These factors have negatively impacted the essential cooperation among major nations, hindering their readiness to assume the required leadership role on the global stage. This is crucial for successfully addressing complex global issues ranging from technical considerations like the environment and climate change to broader concerns such as sustainable development, resource scarcity, militarization, and polarization among major powers.
The conference unfolds in the Middle East, with Gaza suffering devastation and its people enduring casualties, displacement, and homelessness due to prolonged Israeli occupation and the recent severe attacks on Gaza. This presents an entirely unfavorable environment to rally international and, specifically, Middle Eastern cooperation for the common good or adopt a regional, multi-stakeholder perspective on global issues transcending borders.
The multifaceted risks, including climate change, necessitate a comprehensive approach within international frameworks, considering the sensitive political conditions and communication gaps in the region even before the events in Gaza.
Despite these challenges, COP28 convenes urgently to address the pressing issue of climate change, reaching a critical juncture as the international community enters a period of "boiling," as articulated by the United Nations secretary-general. Global temperatures are on track to increase by up to -2.6°C, while the desired target remains restricting the increase to no more than 1.5°C.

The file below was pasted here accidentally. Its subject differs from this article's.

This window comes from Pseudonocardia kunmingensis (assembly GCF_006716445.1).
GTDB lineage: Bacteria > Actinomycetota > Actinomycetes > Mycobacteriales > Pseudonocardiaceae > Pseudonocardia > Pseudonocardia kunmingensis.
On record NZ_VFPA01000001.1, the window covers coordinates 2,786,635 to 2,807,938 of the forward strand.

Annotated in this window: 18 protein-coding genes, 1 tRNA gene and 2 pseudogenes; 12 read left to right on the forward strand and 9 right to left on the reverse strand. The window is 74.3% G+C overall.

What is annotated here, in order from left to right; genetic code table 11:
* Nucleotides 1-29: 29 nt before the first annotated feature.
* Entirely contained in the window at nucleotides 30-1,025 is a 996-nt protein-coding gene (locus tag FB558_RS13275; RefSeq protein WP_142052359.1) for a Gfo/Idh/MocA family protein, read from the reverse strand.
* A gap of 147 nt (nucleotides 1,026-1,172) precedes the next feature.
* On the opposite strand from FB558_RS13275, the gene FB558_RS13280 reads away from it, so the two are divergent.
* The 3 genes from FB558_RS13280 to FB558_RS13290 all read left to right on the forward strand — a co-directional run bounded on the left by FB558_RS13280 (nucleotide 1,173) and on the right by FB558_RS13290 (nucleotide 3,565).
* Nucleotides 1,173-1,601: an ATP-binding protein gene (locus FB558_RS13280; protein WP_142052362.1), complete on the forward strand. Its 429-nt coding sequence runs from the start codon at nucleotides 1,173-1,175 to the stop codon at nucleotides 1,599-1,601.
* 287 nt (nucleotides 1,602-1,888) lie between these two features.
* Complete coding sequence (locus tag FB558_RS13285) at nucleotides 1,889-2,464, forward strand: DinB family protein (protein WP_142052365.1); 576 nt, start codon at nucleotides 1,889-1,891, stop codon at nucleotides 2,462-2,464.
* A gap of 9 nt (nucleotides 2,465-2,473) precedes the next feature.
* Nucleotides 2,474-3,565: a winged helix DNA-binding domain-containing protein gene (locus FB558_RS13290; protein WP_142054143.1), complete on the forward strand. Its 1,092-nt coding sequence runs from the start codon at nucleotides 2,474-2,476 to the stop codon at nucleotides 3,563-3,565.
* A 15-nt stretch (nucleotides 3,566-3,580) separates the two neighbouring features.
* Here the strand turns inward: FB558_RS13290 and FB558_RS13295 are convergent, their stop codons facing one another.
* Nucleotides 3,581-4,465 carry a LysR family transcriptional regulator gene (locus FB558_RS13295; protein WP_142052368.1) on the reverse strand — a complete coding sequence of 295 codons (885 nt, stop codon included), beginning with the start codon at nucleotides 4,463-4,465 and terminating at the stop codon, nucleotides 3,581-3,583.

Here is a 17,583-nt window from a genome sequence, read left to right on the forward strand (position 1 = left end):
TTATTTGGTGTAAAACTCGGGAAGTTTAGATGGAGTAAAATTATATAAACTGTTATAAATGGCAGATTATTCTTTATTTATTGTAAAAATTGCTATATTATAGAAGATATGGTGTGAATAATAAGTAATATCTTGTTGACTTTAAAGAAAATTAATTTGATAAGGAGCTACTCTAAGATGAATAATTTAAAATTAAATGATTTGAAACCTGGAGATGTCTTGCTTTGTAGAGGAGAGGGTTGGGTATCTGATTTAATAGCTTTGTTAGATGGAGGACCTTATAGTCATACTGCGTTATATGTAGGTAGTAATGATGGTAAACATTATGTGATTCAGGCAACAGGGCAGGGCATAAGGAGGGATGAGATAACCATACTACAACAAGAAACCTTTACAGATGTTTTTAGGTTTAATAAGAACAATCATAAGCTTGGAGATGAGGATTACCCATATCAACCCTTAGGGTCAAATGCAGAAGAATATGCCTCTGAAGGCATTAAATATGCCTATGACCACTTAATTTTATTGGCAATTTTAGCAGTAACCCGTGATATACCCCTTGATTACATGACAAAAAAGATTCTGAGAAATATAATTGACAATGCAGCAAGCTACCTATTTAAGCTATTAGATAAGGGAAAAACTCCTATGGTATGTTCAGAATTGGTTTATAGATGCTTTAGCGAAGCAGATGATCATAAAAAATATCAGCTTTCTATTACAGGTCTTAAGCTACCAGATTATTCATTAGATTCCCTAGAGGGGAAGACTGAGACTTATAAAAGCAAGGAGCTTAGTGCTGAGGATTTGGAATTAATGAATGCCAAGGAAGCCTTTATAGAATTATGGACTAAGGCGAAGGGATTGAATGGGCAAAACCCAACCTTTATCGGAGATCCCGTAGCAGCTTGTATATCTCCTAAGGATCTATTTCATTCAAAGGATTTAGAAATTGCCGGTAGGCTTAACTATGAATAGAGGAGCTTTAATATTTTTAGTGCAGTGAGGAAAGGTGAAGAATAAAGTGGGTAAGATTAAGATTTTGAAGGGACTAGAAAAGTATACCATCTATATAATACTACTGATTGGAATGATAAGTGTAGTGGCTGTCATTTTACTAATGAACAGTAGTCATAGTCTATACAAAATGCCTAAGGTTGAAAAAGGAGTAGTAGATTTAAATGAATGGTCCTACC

In light of recent developments, the world acknowledges the commitment of China and the United States to collaborate in reducing hazardous emissions and their impacts on climate change. Particularly, the collaboration aims to reduce methane emissions, the second-largest source of harmful emissions, and triple renewable energy capacity, displacing fossil fuel-generated energy.
In pursuit of progress against climate change, COP28 organizers emphasize five key pillars: technology, innovation, inclusivity, universal participation, and considering the most vulnerable communities. Providing necessary funding for transitioning to renewable energy, ensuring resilience and adaptability in the face of climate-related challenges to the food system, and possibly addressing food security through a dedicated declaration are anticipated outcomes.
The organizers aim to underscore that citizens and nature are central to addressing the consequences of climate change, with a specific focus on highlighting the role of youth, recognizing that the results of these efforts will significantly impact their future interests.
To translate these goals into action, COP28 targets the adoption of new practices and the achievement of various objectives.
These include the first comprehensive global review of the progress made by nations in combating climate change, assessing the implementation of commitments and national emission reduction goals, even in the face of a grim and perilous reality, as emphasized by the UN secretary-general.